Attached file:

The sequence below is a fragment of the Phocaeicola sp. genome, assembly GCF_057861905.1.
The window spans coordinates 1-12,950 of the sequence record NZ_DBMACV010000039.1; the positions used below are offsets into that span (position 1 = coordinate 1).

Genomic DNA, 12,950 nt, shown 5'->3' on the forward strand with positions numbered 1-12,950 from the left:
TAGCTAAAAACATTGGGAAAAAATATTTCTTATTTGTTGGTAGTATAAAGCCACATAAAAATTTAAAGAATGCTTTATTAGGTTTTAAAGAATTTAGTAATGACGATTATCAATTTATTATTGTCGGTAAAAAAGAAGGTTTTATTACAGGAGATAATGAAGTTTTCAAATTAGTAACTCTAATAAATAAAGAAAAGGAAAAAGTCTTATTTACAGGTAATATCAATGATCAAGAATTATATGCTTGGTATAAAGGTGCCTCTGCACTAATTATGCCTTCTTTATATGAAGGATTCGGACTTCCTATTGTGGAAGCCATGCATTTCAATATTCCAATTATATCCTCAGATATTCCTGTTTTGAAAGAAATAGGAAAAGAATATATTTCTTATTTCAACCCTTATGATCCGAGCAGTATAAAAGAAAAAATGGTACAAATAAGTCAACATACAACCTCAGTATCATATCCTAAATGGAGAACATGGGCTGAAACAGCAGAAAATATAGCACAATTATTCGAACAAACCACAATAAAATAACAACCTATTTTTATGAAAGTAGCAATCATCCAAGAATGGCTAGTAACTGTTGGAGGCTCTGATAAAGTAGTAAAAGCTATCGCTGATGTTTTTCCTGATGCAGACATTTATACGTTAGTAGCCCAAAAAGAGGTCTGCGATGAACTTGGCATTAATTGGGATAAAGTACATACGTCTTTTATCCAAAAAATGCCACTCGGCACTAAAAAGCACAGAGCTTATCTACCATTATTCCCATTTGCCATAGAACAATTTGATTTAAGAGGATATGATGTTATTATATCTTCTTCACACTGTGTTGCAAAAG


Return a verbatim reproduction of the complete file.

The sequence below is a fragment of the Phocaeicola sp. genome, assembly GCF_057861905.1.
The window spans coordinates 1-12,950 of the sequence record NZ_DBMACV010000039.1; the positions used below are offsets into that span (position 1 = coordinate 1).

Genomic DNA, 12,950 nt, shown 5'->3' on the forward strand with positions numbered 1-12,950 from the left:
TAGCTAAAAACATTGGGAAAAAATATTTCTTATTTGTTGGTAGTATAAAGCCACATAAAAATTTAAAGAATGCTTTATTAGGTTTTAAAGAATTTAGTAATGACGATTATCAATTTATTATTGTCGGTAAAAAAGAAGGTTTTATTACAGGAGATAATGAAGTTTTCAAATTAGTAACTCTAATAAATAAAGAAAAGGAAAAAGTCTTATTTACAGGTAATATCAATGATCAAGAATTATATGCTTGGTATAAAGGTGCCTCTGCACTAATTATGCCTTCTTTATATGAAGGATTCGGACTTCCTATTGTGGAAGCCATGCATTTCAATATTCCAATTATATCCTCAGATATTCCTGTTTTGAAAGAAATAGGAAAAGAATATATTTCTTATTTCAACCCTTATGATCCGAGCAGTATAAAAGAAAAAATGGTACAAATAAGTCAACATACAACCTCAGTATCATATCCTAAATGGAGAACATGGGCTGAAACAGCAGAAAATATAGCACAATTATTCGAACAAACCACAATAAAATAACAACCTATTTTTATGAAAGTAGCAATCATCCAAGAATGGCTAGTAACTGTTGGAGGCTCTGATAAAGTAGTAAAAGCTATCGCTGATGTTTTTCCTGATGCAGACATTTATACGTTAGTAGCCCAAAAAGAGGTCTGCGATGAACTTGGCATTAATTGGGATAAAGTACATACGTCTTTTATCCAAAAAATGCCACTCGGCACTAAAAAGCACAGAGCTTATCTACCATTATTCCCATTTGCCATAGAACAATTTGATTTAAGAGGATATGATGTTATTATATCTTCTTCACACTGTGTTGCAAAAG